This type of desk is perfect for those who want a larger piece of furniture, lots of storage space, and a sturdy surface for writing, yet the ability to close up the paperwork so it’s out of sight.
The Bureau Mazarin is a larger antique desk that was also popular in France during the 1600s and 1700s, named for the chief minister of France, Cardinal Mazarin.
As an early version of the pedestal desk, it has a large writing surface, multiple drawers for storage, and eight legs–four grouped on either end, supported by cross braces. Essentially, it has two pedestals on either side of the desk.
This type of antique desk is perfect for those who need a large surface area for writing or working on projects.
The Davenport Desk is a cute, narrow-yet-chunky antique desk that was popular in England and America during the 1700s and 1800s.
It has a hinged surface for writing similar to modern school desks, except that it’s on an incline. Lifting the hinged surface will give you access to a wide-open space to store paper and other things you might need. Along the side, you’ll see multiple drawers and compartments for storage.
This type of antique desk is perfect for those who want to have plenty of storage space, yet need a piece of furniture that is small enough to accommodate just about anywhere.
The Wooten Desk is an expandable antique desk that was popular in America during the 1800s.
Upon first glance, it may not necessarily resemble a desk, with its tall, rectangular shape and rounded front. It may appear to be a bureau or another similar structure, especially with it’s ornately designed shelf on the very top.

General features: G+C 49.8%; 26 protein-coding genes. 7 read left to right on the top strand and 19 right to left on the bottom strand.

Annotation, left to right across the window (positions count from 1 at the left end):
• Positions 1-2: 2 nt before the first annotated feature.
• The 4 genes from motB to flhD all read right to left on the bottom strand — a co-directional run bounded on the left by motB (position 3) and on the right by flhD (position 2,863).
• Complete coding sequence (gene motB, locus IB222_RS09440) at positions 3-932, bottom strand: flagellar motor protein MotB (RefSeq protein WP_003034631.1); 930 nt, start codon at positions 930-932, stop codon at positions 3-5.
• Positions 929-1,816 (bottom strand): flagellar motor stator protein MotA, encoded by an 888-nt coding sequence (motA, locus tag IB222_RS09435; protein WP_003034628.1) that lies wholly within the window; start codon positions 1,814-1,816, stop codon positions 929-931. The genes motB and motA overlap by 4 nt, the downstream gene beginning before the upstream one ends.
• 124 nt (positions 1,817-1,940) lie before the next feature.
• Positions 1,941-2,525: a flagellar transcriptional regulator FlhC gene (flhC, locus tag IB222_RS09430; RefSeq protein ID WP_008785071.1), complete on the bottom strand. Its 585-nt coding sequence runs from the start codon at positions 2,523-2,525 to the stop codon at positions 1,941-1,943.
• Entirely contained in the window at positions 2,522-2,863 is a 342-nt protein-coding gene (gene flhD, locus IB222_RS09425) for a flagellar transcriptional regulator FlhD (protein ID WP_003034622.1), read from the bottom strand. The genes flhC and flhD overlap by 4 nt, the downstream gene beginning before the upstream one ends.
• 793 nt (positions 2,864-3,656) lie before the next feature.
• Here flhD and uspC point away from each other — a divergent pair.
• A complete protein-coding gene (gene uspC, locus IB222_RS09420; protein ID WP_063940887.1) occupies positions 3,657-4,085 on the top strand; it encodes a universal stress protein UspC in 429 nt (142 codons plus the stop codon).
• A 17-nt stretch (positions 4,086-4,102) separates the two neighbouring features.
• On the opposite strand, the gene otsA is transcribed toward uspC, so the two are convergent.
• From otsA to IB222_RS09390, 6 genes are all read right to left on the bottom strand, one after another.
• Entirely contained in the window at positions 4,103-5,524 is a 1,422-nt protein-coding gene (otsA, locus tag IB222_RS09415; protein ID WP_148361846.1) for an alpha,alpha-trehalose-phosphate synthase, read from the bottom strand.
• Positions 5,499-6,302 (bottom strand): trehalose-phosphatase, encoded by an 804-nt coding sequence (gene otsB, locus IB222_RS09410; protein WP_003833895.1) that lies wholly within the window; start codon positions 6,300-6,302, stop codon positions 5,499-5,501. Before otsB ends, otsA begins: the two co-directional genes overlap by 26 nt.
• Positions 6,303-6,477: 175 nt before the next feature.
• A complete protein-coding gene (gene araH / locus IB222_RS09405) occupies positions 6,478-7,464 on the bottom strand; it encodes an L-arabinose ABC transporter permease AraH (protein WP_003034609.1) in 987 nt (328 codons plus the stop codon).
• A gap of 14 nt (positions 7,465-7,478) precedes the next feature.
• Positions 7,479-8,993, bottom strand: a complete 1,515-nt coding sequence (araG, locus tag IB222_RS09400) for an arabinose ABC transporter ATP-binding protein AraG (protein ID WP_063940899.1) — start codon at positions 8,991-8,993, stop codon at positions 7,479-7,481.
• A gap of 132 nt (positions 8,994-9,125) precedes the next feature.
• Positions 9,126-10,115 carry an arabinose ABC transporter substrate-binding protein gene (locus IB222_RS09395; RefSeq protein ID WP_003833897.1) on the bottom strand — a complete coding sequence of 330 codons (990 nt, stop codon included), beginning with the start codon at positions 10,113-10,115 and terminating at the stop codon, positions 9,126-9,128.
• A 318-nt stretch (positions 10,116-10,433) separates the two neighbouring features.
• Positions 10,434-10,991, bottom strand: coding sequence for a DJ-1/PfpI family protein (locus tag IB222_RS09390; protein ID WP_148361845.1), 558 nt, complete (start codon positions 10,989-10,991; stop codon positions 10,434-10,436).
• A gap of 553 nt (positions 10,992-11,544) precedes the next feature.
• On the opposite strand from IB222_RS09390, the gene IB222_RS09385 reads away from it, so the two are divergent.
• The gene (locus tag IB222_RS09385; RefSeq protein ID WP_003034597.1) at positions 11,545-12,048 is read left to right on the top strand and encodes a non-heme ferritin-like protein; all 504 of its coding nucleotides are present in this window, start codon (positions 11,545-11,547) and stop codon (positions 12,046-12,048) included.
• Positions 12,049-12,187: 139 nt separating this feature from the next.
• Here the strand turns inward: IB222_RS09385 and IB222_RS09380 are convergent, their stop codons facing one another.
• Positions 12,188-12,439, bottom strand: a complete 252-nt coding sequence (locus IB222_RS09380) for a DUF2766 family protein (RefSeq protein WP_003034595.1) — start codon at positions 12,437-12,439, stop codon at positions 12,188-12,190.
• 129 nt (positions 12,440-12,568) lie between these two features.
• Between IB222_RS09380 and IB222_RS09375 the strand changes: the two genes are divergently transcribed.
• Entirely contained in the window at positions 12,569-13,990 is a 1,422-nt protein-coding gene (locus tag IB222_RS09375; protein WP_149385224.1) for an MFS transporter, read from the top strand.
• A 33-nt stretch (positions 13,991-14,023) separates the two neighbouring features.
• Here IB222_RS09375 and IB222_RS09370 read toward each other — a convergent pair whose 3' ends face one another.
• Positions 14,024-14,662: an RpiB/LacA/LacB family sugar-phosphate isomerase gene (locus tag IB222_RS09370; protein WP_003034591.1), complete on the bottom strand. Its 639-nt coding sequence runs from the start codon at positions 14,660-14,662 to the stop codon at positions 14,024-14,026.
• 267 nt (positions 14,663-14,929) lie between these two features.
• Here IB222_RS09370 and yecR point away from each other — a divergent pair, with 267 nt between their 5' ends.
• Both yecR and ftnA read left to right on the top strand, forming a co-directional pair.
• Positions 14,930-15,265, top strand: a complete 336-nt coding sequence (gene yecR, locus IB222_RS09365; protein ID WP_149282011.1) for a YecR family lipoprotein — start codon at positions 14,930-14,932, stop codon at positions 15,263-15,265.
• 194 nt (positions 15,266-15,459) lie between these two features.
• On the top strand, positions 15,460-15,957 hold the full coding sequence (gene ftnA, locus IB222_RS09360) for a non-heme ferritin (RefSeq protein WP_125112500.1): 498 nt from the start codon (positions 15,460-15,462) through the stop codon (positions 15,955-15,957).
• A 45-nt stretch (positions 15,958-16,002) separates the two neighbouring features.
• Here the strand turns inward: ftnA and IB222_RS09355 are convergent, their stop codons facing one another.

However, the front is split down the middle, and when these central doors are opened, they reveal a rather large hidden writing center!
This writing center contains a drop-front surface for writing, as well as multiple drawers, letter slots, and compartments for storage. The wings also contain several slots for more storage.
This type of antique desk is perfect for those who need a large surface area for writing or working on projects. It is also great for those who want to have plenty of storage space and love the idea of closing it up when it’s not in use.
Also called a Double Desk, the Partner’s Desk is a very large desk that was popular in England and America during the 1700s and 1800s. One such famous desk is the one in the Oval Office of the White House, although it has been modified from its original design.
This sturdy structure gets its name from the two pedestals on either side of the desk, which set it up for two partners to use the desk at the same time. They would sit facing each other while working.
These pedestals typically have multiple drawers for storage, and the middle is generally open, unless someone added a modesty panel or compartment later.